Francesco Barilli: There are two shots missing on that scene. There wasn’t enough time to shoot them, you know. It was the very last day, about midnight, and we had all been working like mad to keep on schedule. There had to be a shot of Mimsy on the moulding and a reverse shot of the void beneath her. But we needed three/four hours more to set the camera and lights… it was the only scene I had to keep out of the movie.

Offscreen: How much time did it take to shoot The Perfume of the Lady in Black ?

Francesco Barilli: Eight weeks. It was a big budget production, all shot in English for foreign markets. The Perfume of the Lady in Black even won a prize at the San Francisco Festival and one at the Noir Film Festival in Barcelona. It caused a sensation when it came out: some said I was sort of a genius, others claimed I should quit directing, as I was hopeless! (laughs)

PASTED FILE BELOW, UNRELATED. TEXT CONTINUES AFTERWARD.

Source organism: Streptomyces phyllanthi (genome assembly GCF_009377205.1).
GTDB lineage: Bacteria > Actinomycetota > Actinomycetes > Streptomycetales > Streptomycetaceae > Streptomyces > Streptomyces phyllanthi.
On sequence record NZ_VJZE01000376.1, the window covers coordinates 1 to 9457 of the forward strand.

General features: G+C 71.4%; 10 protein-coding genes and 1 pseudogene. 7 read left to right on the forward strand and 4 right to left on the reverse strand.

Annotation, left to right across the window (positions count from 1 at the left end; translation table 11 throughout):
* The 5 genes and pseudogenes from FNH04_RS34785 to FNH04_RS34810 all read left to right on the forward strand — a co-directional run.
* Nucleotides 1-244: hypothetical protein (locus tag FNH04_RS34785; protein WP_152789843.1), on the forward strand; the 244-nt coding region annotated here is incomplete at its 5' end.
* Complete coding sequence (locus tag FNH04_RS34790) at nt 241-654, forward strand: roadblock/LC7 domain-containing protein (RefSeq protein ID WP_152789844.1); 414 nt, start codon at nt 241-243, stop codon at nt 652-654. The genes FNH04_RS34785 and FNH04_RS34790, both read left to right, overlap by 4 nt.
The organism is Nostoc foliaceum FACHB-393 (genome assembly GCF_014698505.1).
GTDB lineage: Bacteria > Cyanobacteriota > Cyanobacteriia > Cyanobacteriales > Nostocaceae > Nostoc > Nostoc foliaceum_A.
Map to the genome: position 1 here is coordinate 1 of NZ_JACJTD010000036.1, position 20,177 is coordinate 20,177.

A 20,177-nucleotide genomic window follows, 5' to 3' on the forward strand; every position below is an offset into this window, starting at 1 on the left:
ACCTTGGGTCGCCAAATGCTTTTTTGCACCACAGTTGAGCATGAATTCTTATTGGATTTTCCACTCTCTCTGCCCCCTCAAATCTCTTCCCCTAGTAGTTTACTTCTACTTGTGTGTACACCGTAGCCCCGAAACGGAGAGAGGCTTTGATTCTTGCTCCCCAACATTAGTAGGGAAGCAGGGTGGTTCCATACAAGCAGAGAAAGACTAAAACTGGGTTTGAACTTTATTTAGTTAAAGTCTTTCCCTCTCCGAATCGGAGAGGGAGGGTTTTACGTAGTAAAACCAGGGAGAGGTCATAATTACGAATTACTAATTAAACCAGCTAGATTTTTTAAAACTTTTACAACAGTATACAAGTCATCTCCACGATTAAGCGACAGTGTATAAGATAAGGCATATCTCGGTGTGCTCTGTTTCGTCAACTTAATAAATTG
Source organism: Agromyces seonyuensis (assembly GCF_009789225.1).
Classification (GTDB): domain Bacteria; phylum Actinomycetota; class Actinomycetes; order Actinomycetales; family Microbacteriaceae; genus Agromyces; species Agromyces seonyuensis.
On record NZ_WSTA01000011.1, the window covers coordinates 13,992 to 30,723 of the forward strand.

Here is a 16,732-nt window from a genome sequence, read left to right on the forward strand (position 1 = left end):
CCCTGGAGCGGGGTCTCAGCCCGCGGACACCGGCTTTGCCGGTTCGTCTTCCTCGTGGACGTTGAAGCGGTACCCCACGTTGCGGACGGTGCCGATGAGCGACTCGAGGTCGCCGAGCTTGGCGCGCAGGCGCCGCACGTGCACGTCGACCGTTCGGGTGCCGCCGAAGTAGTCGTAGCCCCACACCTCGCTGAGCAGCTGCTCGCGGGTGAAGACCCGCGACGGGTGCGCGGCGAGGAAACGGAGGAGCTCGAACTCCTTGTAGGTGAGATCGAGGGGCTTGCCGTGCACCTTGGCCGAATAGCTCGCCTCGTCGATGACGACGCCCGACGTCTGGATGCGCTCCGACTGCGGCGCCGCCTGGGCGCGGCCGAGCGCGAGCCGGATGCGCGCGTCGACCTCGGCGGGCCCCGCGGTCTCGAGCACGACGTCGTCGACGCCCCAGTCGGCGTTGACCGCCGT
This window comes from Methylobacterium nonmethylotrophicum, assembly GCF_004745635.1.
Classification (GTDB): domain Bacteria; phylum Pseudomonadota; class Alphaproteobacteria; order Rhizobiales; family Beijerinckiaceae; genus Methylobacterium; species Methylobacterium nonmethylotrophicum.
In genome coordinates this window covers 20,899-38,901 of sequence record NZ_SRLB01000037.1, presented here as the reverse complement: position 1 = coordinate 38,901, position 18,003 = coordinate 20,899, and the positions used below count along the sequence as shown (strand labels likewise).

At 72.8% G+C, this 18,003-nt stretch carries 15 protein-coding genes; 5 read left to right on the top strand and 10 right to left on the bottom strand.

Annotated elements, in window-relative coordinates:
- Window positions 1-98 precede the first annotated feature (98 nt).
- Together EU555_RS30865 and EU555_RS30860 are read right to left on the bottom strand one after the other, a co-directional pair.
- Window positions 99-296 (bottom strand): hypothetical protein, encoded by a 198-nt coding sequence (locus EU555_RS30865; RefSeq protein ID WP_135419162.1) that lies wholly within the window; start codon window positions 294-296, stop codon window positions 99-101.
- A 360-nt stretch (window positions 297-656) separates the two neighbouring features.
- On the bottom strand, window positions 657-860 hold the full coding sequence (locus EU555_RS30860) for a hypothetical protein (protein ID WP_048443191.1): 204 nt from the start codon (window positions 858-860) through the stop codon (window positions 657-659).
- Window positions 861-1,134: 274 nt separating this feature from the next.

Offscreen: So the critics were divided, some loved it, some hated it…

Francesco Barilli: Indeed. Elderly film critics, the most prestigious one, were mad at me, because of the graphic violence I think; what’s more, they just couldn’t understand why a director who had worked with Bertolucci would chose a horror story for his film debut. It was like a treason, to them. Whereas younger critics and intellectuals loved the way I tried to blend atmosphere and cruelty. Anyway, the film made lots of money, even if I never really liked it.

Offscreen: In 1987 you directed a documentary for the 50th anniversary of Cinecittà, which was shown all over the world…